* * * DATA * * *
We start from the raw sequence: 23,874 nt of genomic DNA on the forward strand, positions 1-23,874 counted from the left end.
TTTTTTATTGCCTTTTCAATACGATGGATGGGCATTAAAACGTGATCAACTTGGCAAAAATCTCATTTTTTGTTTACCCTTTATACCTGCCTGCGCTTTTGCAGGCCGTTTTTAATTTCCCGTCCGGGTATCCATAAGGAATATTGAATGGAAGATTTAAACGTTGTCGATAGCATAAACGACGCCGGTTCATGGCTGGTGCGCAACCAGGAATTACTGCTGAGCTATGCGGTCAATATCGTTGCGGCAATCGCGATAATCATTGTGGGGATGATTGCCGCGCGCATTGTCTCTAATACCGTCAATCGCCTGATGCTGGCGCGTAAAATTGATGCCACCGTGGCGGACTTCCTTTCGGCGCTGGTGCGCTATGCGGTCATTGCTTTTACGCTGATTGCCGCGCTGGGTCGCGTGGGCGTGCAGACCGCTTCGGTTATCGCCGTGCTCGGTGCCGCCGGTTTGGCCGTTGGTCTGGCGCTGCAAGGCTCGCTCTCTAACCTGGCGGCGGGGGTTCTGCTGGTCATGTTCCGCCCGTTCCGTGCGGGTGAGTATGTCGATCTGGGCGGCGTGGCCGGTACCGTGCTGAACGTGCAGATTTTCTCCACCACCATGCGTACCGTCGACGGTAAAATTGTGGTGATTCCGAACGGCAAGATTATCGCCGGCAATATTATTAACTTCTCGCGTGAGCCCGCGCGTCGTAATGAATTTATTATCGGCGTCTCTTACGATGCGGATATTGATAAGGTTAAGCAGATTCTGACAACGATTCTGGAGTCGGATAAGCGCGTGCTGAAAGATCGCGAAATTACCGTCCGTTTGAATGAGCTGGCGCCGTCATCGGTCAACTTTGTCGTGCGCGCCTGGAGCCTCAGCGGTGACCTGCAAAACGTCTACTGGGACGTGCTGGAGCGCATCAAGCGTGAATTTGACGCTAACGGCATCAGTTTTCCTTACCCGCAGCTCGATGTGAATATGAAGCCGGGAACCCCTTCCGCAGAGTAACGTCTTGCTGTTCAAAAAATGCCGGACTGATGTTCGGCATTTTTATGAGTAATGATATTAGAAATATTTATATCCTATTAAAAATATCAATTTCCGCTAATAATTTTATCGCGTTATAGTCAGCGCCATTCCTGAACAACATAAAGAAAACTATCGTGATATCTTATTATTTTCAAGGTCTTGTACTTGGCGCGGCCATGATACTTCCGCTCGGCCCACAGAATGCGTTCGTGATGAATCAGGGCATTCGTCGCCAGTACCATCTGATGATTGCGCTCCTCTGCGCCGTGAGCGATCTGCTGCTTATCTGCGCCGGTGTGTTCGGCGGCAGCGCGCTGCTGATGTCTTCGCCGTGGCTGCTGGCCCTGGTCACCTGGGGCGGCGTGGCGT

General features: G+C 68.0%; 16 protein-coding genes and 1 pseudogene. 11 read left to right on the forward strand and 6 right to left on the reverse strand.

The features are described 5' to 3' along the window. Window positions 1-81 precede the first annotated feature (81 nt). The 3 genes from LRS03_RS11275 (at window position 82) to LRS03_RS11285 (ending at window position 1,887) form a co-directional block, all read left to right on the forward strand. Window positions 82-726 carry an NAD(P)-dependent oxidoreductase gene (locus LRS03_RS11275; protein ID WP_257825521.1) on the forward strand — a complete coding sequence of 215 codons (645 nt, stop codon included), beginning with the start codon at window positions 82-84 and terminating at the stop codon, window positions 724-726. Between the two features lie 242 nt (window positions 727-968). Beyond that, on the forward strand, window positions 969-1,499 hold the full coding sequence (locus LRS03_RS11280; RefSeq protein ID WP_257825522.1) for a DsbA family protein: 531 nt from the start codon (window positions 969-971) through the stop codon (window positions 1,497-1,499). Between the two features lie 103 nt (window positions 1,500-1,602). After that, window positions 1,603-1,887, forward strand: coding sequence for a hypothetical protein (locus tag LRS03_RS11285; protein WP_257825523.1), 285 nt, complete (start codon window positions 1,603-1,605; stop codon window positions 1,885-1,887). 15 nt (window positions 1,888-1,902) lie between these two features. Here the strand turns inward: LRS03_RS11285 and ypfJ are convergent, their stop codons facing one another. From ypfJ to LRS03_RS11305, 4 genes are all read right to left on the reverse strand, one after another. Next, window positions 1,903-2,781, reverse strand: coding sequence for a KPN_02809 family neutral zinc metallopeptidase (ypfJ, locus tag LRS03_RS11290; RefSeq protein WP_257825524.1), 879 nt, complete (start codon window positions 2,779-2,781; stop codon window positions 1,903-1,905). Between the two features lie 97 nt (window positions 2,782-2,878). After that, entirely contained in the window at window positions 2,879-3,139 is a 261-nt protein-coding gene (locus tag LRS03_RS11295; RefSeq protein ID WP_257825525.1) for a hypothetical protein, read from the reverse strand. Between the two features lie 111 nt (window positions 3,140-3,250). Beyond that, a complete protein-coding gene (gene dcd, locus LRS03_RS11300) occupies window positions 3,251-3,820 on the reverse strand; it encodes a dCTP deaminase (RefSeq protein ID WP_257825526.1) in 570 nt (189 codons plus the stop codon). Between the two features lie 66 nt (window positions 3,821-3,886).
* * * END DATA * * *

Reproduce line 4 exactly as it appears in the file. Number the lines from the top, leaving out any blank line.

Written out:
The features are described 5' to 3' along the window. Window positions 1-81 precede the first annotated feature (81 nt). The 3 genes from LRS03_RS11275 (at window position 82) to LRS03_RS11285 (ending at window position 1,887) form a co-directional block, all read left to right on the forward strand. Window positions 82-726 carry an NAD(P)-dependent oxidoreductase gene (locus LRS03_RS11275; protein ID WP_257825521.1) on the forward strand — a complete coding sequence of 215 codons (645 nt, stop codon included), beginning with the start codon at window positions 82-84 and terminating at the stop codon, window positions 724-726. Between the two features lie 242 nt (window positions 727-968). Beyond that, on the forward strand, window positions 969-1,499 hold the full coding sequence (locus LRS03_RS11280; RefSeq protein ID WP_257825522.1) for a DsbA family protein: 531 nt from the start codon (window positions 969-971) through the stop codon (window positions 1,497-1,499). Between the two features lie 103 nt (window positions 1,500-1,602). After that, window positions 1,603-1,887, forward strand: coding sequence for a hypothetical protein (locus tag LRS03_RS11285; protein WP_257825523.1), 285 nt, complete (start codon window positions 1,603-1,605; stop codon window positions 1,885-1,887). 15 nt (window positions 1,888-1,902) lie between these two features. Here the strand turns inward: LRS03_RS11285 and ypfJ are convergent, their stop codons facing one another. From ypfJ to LRS03_RS11305, 4 genes are all read right to left on the reverse strand, one after another. Next, window positions 1,903-2,781, reverse strand: coding sequence for a KPN_02809 family neutral zinc metallopeptidase (ypfJ, locus tag LRS03_RS11290; RefSeq protein WP_257825524.1), 879 nt, complete (start codon window positions 2,779-2,781; stop codon window positions 1,903-1,905). Between the two features lie 97 nt (window positions 2,782-2,878). After that, entirely contained in the window at window positions 2,879-3,139 is a 261-nt protein-coding gene (locus tag LRS03_RS11295; RefSeq protein ID WP_257825525.1) for a hypothetical protein, read from the reverse strand. Between the two features lie 111 nt (window positions 3,140-3,250). Beyond that, a complete protein-coding gene (gene dcd, locus LRS03_RS11300) occupies window positions 3,251-3,820 on the reverse strand; it encodes a dCTP deaminase (RefSeq protein ID WP_257825526.1) in 570 nt (189 codons plus the stop codon). Between the two features lie 66 nt (window positions 3,821-3,886).